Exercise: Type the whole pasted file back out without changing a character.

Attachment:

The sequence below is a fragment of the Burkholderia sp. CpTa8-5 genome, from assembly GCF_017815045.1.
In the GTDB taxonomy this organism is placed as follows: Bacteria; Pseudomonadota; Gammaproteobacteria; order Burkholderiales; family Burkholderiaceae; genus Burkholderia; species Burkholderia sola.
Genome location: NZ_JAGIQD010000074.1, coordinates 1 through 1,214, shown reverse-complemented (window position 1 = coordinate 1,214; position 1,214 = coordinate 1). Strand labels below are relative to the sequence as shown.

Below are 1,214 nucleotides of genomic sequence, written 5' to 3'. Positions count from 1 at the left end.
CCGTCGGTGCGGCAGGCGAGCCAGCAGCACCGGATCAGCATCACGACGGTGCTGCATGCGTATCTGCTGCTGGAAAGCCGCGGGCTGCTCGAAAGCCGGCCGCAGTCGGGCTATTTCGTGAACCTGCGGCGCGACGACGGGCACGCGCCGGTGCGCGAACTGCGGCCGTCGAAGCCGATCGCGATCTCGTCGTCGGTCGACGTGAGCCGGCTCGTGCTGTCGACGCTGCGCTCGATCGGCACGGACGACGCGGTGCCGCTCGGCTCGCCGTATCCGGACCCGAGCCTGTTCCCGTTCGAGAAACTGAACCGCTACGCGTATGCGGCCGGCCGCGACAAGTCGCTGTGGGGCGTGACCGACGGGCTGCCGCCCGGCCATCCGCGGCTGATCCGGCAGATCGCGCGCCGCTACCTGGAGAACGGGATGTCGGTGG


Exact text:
The sequence below is a fragment of the Burkholderia sp. CpTa8-5 genome, from assembly GCF_017815045.1.
In the GTDB taxonomy this organism is placed as follows: Bacteria; Pseudomonadota; Gammaproteobacteria; order Burkholderiales; family Burkholderiaceae; genus Burkholderia; species Burkholderia sola.
Genome location: NZ_JAGIQD010000074.1, coordinates 1 through 1,214, shown reverse-complemented (window position 1 = coordinate 1,214; position 1,214 = coordinate 1). Strand labels below are relative to the sequence as shown.

Below are 1,214 nucleotides of genomic sequence, written 5' to 3'. Positions count from 1 at the left end.
CCGTCGGTGCGGCAGGCGAGCCAGCAGCACCGGATCAGCATCACGACGGTGCTGCATGCGTATCTGCTGCTGGAAAGCCGCGGGCTGCTCGAAAGCCGGCCGCAGTCGGGCTATTTCGTGAACCTGCGGCGCGACGACGGGCACGCGCCGGTGCGCGAACTGCGGCCGTCGAAGCCGATCGCGATCTCGTCGTCGGTCGACGTGAGCCGGCTCGTGCTGTCGACGCTGCGCTCGATCGGCACGGACGACGCGGTGCCGCTCGGCTCGCCGTATCCGGACCCGAGCCTGTTCCCGTTCGAGAAACTGAACCGCTACGCGTATGCGGCCGGCCGCGACAAGTCGCTGTGGGGCGTGACCGACGGGCTGCCGCCCGGCCATCCGCGGCTGATCCGGCAGATCGCGCGCCGCTACCTGGAGAACGGGATGTCGGTGG